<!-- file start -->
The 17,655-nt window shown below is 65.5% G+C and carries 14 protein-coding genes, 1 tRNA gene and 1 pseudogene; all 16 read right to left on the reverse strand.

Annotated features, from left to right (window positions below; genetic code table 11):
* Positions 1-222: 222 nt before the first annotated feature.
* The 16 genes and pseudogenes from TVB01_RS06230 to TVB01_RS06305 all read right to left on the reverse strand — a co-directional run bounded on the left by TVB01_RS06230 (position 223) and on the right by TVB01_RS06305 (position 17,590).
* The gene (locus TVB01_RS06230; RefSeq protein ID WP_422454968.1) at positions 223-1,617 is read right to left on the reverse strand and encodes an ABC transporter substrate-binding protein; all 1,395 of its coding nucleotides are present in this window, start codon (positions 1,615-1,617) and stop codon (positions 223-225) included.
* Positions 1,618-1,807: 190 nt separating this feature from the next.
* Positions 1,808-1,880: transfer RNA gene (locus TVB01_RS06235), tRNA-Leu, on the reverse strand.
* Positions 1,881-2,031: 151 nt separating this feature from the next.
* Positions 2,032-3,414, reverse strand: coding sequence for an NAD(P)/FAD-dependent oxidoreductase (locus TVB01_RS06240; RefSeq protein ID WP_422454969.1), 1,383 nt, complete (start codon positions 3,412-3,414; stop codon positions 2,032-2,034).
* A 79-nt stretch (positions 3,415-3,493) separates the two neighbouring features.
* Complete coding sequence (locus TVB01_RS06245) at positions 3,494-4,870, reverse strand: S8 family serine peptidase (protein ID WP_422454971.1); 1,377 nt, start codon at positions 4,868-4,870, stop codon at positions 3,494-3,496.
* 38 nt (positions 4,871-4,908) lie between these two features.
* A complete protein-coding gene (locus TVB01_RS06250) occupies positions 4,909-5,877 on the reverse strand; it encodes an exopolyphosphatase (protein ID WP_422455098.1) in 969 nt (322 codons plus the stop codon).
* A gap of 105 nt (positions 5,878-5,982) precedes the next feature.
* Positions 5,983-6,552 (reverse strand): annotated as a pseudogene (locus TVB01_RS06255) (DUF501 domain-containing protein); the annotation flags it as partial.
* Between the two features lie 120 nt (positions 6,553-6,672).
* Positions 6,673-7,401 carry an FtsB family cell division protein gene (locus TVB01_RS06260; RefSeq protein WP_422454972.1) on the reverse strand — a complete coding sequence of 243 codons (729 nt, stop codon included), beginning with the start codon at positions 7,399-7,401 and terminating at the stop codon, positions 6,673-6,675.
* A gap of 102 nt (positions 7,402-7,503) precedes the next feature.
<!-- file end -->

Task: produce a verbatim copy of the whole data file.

The 17,655-nt window shown below is 65.5% G+C and carries 14 protein-coding genes, 1 tRNA gene and 1 pseudogene; all 16 read right to left on the reverse strand.

Annotated features, from left to right (window positions below; genetic code table 11):
* Positions 1-222: 222 nt before the first annotated feature.
* The 16 genes and pseudogenes from TVB01_RS06230 to TVB01_RS06305 all read right to left on the reverse strand — a co-directional run bounded on the left by TVB01_RS06230 (position 223) and on the right by TVB01_RS06305 (position 17,590).
* The gene (locus TVB01_RS06230; RefSeq protein ID WP_422454968.1) at positions 223-1,617 is read right to left on the reverse strand and encodes an ABC transporter substrate-binding protein; all 1,395 of its coding nucleotides are present in this window, start codon (positions 1,615-1,617) and stop codon (positions 223-225) included.
* Positions 1,618-1,807: 190 nt separating this feature from the next.
* Positions 1,808-1,880: transfer RNA gene (locus TVB01_RS06235), tRNA-Leu, on the reverse strand.
* Positions 1,881-2,031: 151 nt separating this feature from the next.
* Positions 2,032-3,414, reverse strand: coding sequence for an NAD(P)/FAD-dependent oxidoreductase (locus TVB01_RS06240; RefSeq protein ID WP_422454969.1), 1,383 nt, complete (start codon positions 3,412-3,414; stop codon positions 2,032-2,034).
* A 79-nt stretch (positions 3,415-3,493) separates the two neighbouring features.
* Complete coding sequence (locus TVB01_RS06245) at positions 3,494-4,870, reverse strand: S8 family serine peptidase (protein ID WP_422454971.1); 1,377 nt, start codon at positions 4,868-4,870, stop codon at positions 3,494-3,496.
* 38 nt (positions 4,871-4,908) lie between these two features.
* A complete protein-coding gene (locus TVB01_RS06250) occupies positions 4,909-5,877 on the reverse strand; it encodes an exopolyphosphatase (protein ID WP_422455098.1) in 969 nt (322 codons plus the stop codon).
* A gap of 105 nt (positions 5,878-5,982) precedes the next feature.
* Positions 5,983-6,552 (reverse strand): annotated as a pseudogene (locus TVB01_RS06255) (DUF501 domain-containing protein); the annotation flags it as partial.
* Between the two features lie 120 nt (positions 6,553-6,672).
* Positions 6,673-7,401 carry an FtsB family cell division protein gene (locus TVB01_RS06260; RefSeq protein WP_422454972.1) on the reverse strand — a complete coding sequence of 243 codons (729 nt, stop codon included), beginning with the start codon at positions 7,399-7,401 and terminating at the stop codon, positions 6,673-6,675.
* A gap of 102 nt (positions 7,402-7,503) precedes the next feature.